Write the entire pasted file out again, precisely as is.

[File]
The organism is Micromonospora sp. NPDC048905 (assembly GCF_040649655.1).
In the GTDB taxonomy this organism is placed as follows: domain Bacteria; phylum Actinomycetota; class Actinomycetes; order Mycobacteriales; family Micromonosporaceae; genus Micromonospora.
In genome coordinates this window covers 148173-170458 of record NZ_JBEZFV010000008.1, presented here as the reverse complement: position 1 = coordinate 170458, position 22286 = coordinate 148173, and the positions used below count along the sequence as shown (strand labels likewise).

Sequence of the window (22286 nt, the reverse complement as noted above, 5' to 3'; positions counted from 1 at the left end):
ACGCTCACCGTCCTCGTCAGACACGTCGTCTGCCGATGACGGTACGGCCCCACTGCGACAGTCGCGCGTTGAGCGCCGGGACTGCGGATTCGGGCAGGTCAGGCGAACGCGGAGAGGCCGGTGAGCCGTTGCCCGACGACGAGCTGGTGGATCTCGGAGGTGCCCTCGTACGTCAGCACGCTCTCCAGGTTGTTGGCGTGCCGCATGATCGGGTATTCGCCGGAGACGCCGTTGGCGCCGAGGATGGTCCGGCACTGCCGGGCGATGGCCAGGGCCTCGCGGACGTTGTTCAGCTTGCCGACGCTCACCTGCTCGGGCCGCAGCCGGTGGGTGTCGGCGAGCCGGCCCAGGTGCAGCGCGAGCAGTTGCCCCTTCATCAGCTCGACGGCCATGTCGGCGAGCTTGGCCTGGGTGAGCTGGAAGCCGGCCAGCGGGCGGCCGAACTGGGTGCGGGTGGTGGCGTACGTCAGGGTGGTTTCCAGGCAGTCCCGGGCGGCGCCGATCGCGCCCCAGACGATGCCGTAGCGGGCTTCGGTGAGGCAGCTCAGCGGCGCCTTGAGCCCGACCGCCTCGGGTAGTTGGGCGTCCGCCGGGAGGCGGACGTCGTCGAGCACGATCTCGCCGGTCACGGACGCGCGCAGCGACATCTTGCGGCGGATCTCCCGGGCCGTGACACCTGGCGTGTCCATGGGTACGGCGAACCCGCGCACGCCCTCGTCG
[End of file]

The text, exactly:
The organism is Micromonospora sp. NPDC048905 (assembly GCF_040649655.1).
In the GTDB taxonomy this organism is placed as follows: domain Bacteria; phylum Actinomycetota; class Actinomycetes; order Mycobacteriales; family Micromonosporaceae; genus Micromonospora.
In genome coordinates this window covers 148173-170458 of record NZ_JBEZFV010000008.1, presented here as the reverse complement: position 1 = coordinate 170458, position 22286 = coordinate 148173, and the positions used below count along the sequence as shown (strand labels likewise).

Sequence of the window (22286 nt, the reverse complement as noted above, 5' to 3'; positions counted from 1 at the left end):
ACGCTCACCGTCCTCGTCAGACACGTCGTCTGCCGATGACGGTACGGCCCCACTGCGACAGTCGCGCGTTGAGCGCCGGGACTGCGGATTCGGGCAGGTCAGGCGAACGCGGAGAGGCCGGTGAGCCGTTGCCCGACGACGAGCTGGTGGATCTCGGAGGTGCCCTCGTACGTCAGCACGCTCTCCAGGTTGTTGGCGTGCCGCATGATCGGGTATTCGCCGGAGACGCCGTTGGCGCCGAGGATGGTCCGGCACTGCCGGGCGATGGCCAGGGCCTCGCGGACGTTGTTCAGCTTGCCGACGCTCACCTGCTCGGGCCGCAGCCGGTGGGTGTCGGCGAGCCGGCCCAGGTGCAGCGCGAGCAGTTGCCCCTTCATCAGCTCGACGGCCATGTCGGCGAGCTTGGCCTGGGTGAGCTGGAAGCCGGCCAGCGGGCGGCCGAACTGGGTGCGGGTGGTGGCGTACGTCAGGGTGGTTTCCAGGCAGTCCCGGGCGGCGCCGATCGCGCCCCAGACGATGCCGTAGCGGGCTTCGGTGAGGCAGCTCAGCGGCGCCTTGAGCCCGACCGCCTCGGGTAGTTGGGCGTCCGCCGGGAGGCGGACGTCGTCGAGCACGATCTCGCCGGTCACGGACGCGCGCAGCGACATCTTGCGGCGGATCTCCCGGGCCGTGACACCTGGCGTGTCCATGGGTACGGCGAACCCGCGCACGCCCTCGTCG